Posted Jul 11, 2013 by Martin Armstrong
In the wake of Wednesday’s surprisingly questioning of Fed Chairman Ben Bernanke, he has unleashed a massive selloff in the US dollar by giving the reverse impression that the Fed may exit from monetary accommodation and easing. Bernanke stated that the Federal Reserve was failing on both of its core mandates, and that inflation was too low and unemployment too high. This is of course a reverse of indications previously.He stated that “if financial conditions were to tighten to the extent that that they jeopardized the achievement of our inflation and employment objectives, then we would have to push back against that.”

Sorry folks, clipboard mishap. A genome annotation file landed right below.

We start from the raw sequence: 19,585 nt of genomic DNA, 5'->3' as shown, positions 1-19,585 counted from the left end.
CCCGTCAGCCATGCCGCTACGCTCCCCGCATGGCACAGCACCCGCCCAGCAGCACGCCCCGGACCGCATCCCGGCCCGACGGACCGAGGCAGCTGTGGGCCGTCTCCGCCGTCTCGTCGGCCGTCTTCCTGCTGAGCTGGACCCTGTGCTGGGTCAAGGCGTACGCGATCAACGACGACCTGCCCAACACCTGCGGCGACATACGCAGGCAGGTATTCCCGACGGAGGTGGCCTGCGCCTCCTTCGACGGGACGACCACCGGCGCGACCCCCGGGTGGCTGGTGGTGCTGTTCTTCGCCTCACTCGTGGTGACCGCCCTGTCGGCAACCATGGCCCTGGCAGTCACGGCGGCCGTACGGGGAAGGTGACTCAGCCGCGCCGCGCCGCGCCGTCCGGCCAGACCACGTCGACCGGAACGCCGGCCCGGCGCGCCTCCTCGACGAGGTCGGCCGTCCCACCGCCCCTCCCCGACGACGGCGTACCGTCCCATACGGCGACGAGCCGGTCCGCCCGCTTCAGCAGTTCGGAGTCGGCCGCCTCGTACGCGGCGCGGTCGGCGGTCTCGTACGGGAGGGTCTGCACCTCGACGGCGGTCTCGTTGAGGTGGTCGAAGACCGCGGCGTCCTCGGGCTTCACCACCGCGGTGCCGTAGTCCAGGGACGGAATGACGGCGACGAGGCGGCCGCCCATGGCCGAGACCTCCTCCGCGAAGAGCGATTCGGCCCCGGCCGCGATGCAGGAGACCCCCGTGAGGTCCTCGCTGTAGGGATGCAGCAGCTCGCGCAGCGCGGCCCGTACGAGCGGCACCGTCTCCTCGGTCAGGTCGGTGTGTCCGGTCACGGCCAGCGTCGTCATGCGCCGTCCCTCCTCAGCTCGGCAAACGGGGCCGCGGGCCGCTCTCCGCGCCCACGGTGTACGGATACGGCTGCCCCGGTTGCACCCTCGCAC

So exactly what is going on. Nothing. His statements are political. The concern has been the rise in assets, namely the stock market, combined with the decline in exports in China. The conflicting data is showing unemployment remains high, yet we actually see some manufacturing jobs returning to the USA. The source of the rising unemployment is coming from public sector jobs, not private for the most part. Some times we have to pick up the rug and take a closer look.
The Fed will not get worried until the Dow really starts to breakout. Then it will become concerned about a speculative bubble. Then raising interest rates will draw in even more capital to the dollar. Even with unemployment in the USA at 15%, it is nowhere near that of Europe.
Here is the Forecast Array for the Dow Jones Industrials. We can see how this is going to start going nuts next week going into the ECM Turning point 08/07/2013. We are looking at high volatility generally in August.